Everyday Clandestinity: Experiences on the Margins of Citizenship and Migration Policies
Type of text: Doctoral dissertation from department faculty of social science, Centre for Gender studies, Lund university
Published by: Faculty of social sciences, Centre for Gender Studies, Lund University
Author: Maja Sager
Available at: http://lup.lub.lu.se/search/ws/files/6179754/1770358.pdf
Short description of text
The dissertation focuses on the experiences of clandestine asylum seekers – rejected asylum seekers who, avoiding deportation continue to stay in Sweden. It focuses on the topic from the point of view of studying how these peoples experiences and their position can be understood in relation to gendered and racialized migration regime, conceptions and practices of citizenship and belonging. The theoretical input of the dissertation is a critical rereading of Swedish migration and gender regimes, as processes that produce clandestinity, and by using feminist and postcolonial theories on citizenship to attempt to approach an conceptualisation of a possible ‘clandestine citizenship ‘.
The writer explores the production of clandestinity both as an everyday experience and as a possible collective political identity ie. the possibilities for clandestine asylum seekers to construct themselves as a collective political identity in the context of Swedish movements for migrants‘ rights and struggles for social change.
The experiences of the informants are discussed from different perspectives: from the labour market, from the asylum process, and from an everyday life characterised by a lack of social rights and limited access to welfare entitlements. It analyses such topics as precarity of migrants in the labour market and experiences of precarity, deportability and gendered processes in the asylum system, clandestinity as identity or political subjectivity.
Most important results
Clandestinity is shown to be a location characterised by exclusion and fragmentation on some levels, but also by limited kinds of collectivity and inclusion on other levels
– “How the informants‘ positions are constructed in relation to citizenship and labour are constructed at the very crossroads of migration policy, labour market policy and the interplay between the two policy areas. By centring the discussion of the ethnographic material upon the concepts of precarity, belonging and normality, I show some of the ways that migration policy structures the labour market along racial and gender lines. Conversely I will also show how access to a permanent residence permit (and the right to asylum) seems, in part, to be negotiated within the frames of labour market interests. The concepts of precarity, belonging and normality also serve to approach” (30)
– “The study has provided a critical reading of the Swedish welfare state by taking the experiences of those on the margins as being central to an understanding of gender and migration regimes. It has illuminated the centrality of the position of clandestine asylum seekers in relation to the construction of citizenship and belonging, and has shown how these processes are gendered at the level of symbols, institutions and identities. I have also analysed how different fields of social policies are interconnected and define the position of clandestinity. In doing so I consider how these processes of exclusion have been negotiated in ways that can be read as reinforcing hierarchical power relations and naturalising forms of segregation, but have, at the same time, also challenged and resisted exclusion.” (242)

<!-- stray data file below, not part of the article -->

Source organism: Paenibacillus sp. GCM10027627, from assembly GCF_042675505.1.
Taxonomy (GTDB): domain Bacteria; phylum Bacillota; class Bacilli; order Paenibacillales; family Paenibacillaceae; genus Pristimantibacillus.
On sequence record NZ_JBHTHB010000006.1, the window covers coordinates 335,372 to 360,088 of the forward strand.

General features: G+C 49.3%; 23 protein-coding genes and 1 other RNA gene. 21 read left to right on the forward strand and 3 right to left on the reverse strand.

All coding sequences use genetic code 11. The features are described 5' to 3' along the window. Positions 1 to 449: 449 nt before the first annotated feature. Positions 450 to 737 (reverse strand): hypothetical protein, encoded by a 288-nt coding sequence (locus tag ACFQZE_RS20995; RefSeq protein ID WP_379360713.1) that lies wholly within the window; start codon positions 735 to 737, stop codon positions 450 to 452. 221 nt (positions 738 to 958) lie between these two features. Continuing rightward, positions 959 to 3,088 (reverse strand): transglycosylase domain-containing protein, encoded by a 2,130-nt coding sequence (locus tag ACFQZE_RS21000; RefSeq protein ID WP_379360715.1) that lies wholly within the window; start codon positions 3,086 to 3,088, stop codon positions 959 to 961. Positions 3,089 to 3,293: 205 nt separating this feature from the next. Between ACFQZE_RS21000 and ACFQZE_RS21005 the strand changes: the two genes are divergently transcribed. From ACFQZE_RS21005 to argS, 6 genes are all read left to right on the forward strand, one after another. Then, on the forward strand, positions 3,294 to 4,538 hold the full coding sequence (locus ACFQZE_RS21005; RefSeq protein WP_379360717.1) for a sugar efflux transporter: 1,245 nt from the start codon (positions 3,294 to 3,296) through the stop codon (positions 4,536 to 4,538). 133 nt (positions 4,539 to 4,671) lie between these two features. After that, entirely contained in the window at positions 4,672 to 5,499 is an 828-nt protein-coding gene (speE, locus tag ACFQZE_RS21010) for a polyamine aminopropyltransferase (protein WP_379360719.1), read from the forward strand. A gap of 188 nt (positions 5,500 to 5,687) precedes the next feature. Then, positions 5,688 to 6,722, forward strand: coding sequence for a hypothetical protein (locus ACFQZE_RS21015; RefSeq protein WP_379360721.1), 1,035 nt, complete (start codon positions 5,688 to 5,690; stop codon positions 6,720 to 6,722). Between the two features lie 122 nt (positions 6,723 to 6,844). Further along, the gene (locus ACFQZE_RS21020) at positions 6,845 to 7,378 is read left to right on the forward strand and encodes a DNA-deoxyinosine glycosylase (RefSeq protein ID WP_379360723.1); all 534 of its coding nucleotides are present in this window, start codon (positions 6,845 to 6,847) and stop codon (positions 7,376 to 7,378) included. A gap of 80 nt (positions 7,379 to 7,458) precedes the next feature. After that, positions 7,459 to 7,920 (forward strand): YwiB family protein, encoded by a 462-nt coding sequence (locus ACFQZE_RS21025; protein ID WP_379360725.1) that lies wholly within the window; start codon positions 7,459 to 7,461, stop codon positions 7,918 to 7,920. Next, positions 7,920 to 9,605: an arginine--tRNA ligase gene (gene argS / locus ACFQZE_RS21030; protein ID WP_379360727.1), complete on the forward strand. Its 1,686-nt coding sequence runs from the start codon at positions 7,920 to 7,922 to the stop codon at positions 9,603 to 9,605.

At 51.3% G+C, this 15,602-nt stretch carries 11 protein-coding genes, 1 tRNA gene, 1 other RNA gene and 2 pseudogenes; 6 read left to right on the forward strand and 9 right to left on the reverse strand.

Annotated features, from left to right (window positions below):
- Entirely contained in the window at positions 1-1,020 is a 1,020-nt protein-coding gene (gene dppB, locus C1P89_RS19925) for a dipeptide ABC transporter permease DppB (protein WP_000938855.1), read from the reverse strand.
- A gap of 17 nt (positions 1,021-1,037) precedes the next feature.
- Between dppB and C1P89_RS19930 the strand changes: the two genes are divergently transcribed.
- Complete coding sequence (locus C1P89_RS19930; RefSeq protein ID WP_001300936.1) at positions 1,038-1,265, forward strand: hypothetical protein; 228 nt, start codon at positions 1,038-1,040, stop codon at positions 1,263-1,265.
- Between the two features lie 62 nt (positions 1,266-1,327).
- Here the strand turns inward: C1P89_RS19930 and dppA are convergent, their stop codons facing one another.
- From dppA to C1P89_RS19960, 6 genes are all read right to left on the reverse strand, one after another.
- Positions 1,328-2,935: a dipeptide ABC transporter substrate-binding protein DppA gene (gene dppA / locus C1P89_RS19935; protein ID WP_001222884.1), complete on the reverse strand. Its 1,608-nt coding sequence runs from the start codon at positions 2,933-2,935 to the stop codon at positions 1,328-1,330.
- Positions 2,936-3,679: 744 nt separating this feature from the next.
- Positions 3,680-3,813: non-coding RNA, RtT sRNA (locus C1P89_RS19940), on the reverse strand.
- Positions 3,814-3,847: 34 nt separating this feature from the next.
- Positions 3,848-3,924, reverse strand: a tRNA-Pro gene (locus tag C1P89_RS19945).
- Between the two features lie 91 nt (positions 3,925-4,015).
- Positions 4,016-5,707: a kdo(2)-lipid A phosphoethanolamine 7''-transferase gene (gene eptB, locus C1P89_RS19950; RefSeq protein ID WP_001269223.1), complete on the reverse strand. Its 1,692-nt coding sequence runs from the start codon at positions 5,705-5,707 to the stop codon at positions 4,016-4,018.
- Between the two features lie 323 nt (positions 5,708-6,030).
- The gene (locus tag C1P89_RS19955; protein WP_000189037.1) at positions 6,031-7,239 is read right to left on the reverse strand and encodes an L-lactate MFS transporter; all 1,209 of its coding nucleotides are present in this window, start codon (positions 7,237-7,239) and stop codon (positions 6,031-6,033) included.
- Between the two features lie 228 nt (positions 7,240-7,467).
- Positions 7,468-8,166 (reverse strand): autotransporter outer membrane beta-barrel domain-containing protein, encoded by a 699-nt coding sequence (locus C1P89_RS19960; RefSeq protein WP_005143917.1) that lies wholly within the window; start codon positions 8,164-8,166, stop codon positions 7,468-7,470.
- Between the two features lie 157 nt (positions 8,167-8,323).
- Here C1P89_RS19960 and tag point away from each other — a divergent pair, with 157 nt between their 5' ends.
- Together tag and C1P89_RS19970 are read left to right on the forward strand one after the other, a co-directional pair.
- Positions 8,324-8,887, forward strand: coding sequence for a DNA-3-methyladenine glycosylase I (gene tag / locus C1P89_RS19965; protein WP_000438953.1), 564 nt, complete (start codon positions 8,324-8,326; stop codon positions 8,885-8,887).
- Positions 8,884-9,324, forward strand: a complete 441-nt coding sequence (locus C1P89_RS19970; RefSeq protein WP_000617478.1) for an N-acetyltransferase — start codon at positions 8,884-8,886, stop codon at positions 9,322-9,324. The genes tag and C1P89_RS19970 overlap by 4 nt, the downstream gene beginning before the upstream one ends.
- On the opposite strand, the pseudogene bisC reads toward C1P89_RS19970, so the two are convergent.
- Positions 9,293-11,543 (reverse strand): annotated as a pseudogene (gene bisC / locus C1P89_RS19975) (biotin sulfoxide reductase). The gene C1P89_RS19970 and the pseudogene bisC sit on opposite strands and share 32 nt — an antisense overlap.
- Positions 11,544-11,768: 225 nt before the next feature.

Change of the migration policy, and welfare state in Sweden more generally (from social-democratic to increasingly neoliberalising one) as the context. Focuses on the gendered experiences of migration and clandestinity in the context of a transformation of the Swedish welfare model towards a model that follows neoliberal discourses, migration and welfare policies.
Has the perspective that migration policies produce clandestinity through exclusionary laws and practices, and through a political aim to delimit refugee immigration. Hence the writers asks how clandestine asylum seekers’ position can be understood in relation to a gendered migration regime and to notions and practices of citizenship and belonging.
Clandestine asylum seekers‘: refers to asylum seekers who stay in Sweden after their asylum applications have been rejected and who consequently hide‘ from the police and the authorities in order to avoid deportation. The writer also uses the noun clandestinity‘ to describe the social and discursive space in which clandestine asylum seekers are located. This social and discursive space is marked by simultaneous inclusion and exclusion in relation to the Swedish welfare state.
The theoretical perspective is from citizenship studies, and especially feminist and postcolonial critiques of mainstream theories on citizenship, nation and migration.
A long-term ethnographic study with clandestine asylum seekers and asylum rights activists. In-depth interviews with asylum seekers, activists and experts.
Material from the media (television news and newspapers), the internet (official websites of institutions, NGOs and government) and public events (seminars and hearings) Material from media, public events, NGO websites etc is used to complement the interview material to illustrate the context, and to analyse clandestinity in media and public debates.
Suggestions for further research
“This study demonstrates the consequences of allowing the physical and juridical borders of the nation-state to limit the imagination in relation to rights and political demands. It shows the importance of imagining dissolved frontiers and less fixated belongings, as well as showing the value of being in constant movement towards other forms of solidarity despite the risks and contradictions that will inevitably follow.” (242)